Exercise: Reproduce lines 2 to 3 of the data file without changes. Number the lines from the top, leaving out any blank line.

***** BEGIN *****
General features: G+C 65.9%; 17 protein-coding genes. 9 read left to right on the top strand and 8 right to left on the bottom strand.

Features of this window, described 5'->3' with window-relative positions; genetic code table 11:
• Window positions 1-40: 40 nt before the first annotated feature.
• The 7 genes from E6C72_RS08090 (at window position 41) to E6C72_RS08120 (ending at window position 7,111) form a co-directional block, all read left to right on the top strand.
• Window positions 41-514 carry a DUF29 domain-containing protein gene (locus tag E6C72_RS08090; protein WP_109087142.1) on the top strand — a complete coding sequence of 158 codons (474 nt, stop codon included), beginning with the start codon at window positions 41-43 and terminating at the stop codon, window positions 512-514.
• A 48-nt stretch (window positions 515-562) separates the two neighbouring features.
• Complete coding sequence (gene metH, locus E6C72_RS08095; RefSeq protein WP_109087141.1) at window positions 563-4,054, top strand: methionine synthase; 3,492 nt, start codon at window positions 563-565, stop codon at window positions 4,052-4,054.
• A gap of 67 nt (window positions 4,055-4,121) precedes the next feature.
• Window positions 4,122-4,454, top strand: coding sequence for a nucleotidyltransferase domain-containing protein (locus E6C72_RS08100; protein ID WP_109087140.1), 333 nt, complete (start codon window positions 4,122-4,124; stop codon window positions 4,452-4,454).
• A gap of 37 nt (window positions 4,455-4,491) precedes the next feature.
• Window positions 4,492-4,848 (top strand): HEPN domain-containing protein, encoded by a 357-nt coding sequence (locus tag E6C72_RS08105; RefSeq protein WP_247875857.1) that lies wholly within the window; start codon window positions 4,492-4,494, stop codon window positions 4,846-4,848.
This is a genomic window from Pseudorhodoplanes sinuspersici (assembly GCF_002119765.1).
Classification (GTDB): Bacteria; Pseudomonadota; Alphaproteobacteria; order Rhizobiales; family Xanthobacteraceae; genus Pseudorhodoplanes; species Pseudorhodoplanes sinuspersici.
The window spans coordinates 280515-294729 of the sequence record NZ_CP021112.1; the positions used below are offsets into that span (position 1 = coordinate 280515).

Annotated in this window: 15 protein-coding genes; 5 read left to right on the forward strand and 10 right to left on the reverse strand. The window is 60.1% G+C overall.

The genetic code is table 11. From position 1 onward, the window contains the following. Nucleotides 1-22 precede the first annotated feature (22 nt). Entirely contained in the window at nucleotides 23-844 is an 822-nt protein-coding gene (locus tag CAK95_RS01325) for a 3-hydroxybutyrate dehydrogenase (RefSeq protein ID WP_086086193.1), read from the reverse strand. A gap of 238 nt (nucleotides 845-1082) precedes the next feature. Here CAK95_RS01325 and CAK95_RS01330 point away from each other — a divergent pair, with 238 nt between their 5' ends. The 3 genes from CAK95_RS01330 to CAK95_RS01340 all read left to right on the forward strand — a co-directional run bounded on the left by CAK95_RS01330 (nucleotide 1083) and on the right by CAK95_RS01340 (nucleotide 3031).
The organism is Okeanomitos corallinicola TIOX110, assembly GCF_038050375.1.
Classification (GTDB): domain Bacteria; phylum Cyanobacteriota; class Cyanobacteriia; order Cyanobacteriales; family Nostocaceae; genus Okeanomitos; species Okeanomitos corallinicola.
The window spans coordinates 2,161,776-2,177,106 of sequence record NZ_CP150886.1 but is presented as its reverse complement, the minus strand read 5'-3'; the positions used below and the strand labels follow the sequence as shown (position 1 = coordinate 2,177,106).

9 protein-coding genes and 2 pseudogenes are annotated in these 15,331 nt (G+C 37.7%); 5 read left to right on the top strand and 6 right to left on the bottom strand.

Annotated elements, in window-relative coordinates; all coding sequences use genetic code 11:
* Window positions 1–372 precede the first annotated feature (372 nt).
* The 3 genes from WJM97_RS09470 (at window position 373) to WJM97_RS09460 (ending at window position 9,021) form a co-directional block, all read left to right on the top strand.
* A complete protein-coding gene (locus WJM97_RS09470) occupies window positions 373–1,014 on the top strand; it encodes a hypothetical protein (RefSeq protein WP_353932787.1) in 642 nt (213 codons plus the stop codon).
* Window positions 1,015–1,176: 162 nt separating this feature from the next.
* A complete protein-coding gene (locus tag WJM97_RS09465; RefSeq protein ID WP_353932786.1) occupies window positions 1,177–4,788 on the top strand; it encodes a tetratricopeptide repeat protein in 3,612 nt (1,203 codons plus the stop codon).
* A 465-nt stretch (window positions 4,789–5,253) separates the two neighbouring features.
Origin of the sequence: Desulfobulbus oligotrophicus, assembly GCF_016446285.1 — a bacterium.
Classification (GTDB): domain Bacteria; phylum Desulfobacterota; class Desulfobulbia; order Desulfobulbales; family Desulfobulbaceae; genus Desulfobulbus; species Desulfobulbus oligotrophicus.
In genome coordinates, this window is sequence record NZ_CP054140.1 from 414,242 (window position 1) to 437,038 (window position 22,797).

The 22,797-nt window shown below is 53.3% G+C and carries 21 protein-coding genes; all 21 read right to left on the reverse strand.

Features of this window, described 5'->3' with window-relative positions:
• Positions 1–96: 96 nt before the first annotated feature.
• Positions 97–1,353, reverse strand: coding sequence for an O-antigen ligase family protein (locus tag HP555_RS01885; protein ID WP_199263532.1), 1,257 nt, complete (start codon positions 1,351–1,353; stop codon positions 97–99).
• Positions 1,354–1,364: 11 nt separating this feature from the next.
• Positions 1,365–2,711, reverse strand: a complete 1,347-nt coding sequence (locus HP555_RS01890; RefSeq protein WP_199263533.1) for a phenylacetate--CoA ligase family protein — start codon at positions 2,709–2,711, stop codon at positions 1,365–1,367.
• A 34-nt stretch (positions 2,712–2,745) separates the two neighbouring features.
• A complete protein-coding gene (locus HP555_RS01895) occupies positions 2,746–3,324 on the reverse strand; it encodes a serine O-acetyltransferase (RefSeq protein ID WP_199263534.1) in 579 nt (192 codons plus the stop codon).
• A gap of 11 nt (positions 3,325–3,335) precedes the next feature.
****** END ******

Features of this window, described 5'->3' with window-relative positions; genetic code table 11:
• Window positions 1-40: 40 nt before the first annotated feature.